One morning, I sat on the balcony and asked the cross-shaped power line for a job and a new place to live. I left my intentions lingering in space and carried on with my interviews in spite of that conniving inner voice telling me I wasn’t going to make it. Soon enough, I landed a temp job at a start-up in Santa Monica and Rich and I met a couple looking to share an apartment in Culver City — just days before we were about to lose everything.
At this point, things began to align at lightning speed. The anxiety of making an income and finding a place to live replaced with a cushy job and apartment at precisely the right time. I went from wondering what would happen next to spending eight hours of my day minutes away from the Santa Monica Pier. I’d walk along the beach and take the train to our resort-style apartment complex every night in awe.
Fast forward six months and the temp contract in Santa Monica had ended. I fly back to Massachusetts for the holidays not knowing if I’ll have a job waiting for me in LA when I get back. About a week later, I land a full-time job as a copywriter in El Segundo just in time for the new year — fulfilling a dream to write for a living that I thought might never come true. I start devoting a huge chunk of my free time to making art and reading about spirituality, philosophy and health. I feel free.
Life since moving to LA hasn’t shifted all that drastically from the life I had in Boston in terms of opportunity. No matter how new the experience is, that thrill of novelty wears off and eventually you’re just left with yourself again. If I hadn’t taken the time to work on the things that were dragging me into that dark, stagnant black hole, no amount of moving or wishing things were different would’ve set me free.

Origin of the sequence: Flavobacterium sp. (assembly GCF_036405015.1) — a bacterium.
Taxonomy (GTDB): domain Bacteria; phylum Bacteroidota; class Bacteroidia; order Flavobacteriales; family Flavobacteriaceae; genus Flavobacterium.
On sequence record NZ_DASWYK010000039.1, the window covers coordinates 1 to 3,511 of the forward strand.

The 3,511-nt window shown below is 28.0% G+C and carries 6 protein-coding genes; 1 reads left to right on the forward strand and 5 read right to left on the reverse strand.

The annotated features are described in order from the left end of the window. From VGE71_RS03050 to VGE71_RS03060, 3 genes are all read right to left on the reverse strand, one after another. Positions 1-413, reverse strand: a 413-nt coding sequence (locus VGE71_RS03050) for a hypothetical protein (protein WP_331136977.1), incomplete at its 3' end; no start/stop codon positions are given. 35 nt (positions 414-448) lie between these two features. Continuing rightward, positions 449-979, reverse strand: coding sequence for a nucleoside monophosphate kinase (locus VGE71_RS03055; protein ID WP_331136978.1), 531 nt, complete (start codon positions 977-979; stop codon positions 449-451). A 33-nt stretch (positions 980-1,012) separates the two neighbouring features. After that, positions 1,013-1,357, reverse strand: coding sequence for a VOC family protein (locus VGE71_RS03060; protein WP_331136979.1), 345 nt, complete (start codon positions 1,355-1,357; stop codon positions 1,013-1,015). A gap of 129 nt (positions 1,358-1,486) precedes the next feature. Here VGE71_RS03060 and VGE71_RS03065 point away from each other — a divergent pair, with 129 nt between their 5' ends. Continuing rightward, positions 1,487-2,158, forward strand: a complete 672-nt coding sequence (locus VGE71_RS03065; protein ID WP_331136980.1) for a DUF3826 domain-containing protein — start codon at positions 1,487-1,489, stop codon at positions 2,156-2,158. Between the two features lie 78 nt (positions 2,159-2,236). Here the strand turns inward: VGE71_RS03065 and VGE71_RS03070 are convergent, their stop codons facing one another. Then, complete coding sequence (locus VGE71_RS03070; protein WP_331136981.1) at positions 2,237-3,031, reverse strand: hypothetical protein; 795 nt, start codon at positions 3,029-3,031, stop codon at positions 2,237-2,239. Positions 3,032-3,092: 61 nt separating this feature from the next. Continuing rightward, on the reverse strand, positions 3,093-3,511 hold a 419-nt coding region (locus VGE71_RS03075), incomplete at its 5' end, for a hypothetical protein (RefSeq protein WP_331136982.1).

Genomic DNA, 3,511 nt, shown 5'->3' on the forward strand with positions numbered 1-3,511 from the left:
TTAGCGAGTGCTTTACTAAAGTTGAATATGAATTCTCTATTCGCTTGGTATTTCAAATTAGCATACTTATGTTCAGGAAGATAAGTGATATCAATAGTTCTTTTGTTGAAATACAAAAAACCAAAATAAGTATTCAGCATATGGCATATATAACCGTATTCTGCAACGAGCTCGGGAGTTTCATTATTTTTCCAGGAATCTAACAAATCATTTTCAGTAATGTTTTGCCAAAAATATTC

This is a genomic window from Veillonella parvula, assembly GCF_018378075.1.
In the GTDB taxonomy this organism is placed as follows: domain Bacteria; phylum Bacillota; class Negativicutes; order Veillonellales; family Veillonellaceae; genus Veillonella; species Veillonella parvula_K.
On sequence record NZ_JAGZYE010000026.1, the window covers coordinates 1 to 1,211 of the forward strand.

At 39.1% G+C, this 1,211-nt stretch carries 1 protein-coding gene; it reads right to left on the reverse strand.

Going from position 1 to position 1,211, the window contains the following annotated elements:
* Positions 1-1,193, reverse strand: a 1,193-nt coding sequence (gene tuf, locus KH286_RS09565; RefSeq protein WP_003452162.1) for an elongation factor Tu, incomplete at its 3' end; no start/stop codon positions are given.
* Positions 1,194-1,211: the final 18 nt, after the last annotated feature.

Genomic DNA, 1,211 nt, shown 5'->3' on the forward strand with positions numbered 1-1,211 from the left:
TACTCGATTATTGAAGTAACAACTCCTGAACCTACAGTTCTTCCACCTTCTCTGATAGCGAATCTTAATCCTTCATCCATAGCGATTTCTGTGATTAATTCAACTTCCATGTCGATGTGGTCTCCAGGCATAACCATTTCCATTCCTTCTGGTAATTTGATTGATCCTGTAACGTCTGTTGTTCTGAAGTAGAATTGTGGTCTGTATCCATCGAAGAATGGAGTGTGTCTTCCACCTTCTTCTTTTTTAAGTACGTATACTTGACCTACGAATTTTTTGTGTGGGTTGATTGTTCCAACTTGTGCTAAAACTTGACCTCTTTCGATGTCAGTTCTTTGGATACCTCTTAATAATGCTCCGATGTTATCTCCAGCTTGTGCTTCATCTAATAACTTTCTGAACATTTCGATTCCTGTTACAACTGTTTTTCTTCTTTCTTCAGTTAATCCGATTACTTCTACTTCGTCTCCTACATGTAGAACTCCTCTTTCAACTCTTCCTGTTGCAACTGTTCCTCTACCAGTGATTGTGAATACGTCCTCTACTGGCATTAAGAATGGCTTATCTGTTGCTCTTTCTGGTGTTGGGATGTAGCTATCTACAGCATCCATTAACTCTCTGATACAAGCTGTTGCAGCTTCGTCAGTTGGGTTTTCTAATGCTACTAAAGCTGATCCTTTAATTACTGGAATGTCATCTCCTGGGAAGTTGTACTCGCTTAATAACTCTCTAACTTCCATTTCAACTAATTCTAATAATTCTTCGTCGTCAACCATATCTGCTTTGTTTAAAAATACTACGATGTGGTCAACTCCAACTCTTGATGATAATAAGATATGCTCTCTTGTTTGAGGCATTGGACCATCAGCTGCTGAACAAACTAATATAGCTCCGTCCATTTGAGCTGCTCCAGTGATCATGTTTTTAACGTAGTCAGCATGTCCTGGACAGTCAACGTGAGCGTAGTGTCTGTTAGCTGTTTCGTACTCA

I’m still fighting the urge to sink into that stagnant place every day. That might always be part of my story. However, I also know that when I commit to an action and apply the discipline to see it through, manifestations come to life and I get closer to my bliss.
The state of the world has shifted drastically since I first started writing this blog. In fact, it’s been stored in my drafts for months because I felt like I had nothing of value to say. Never good enough. Now, as we’re all battling social distancing and the inner demons that arise during stagnant times, I feel like this has its place — my homage to the inner peace that can derive from taking disciplined action toward your goals, even the smallest ones.
I hope this introspective time inspires you to keep finding what feels good in spite of any toxic inner voices trying to hold you back. I hope you start to remember what you’re capable of so you can manifest your dreams, and I wish for everyone a life of their own choosing.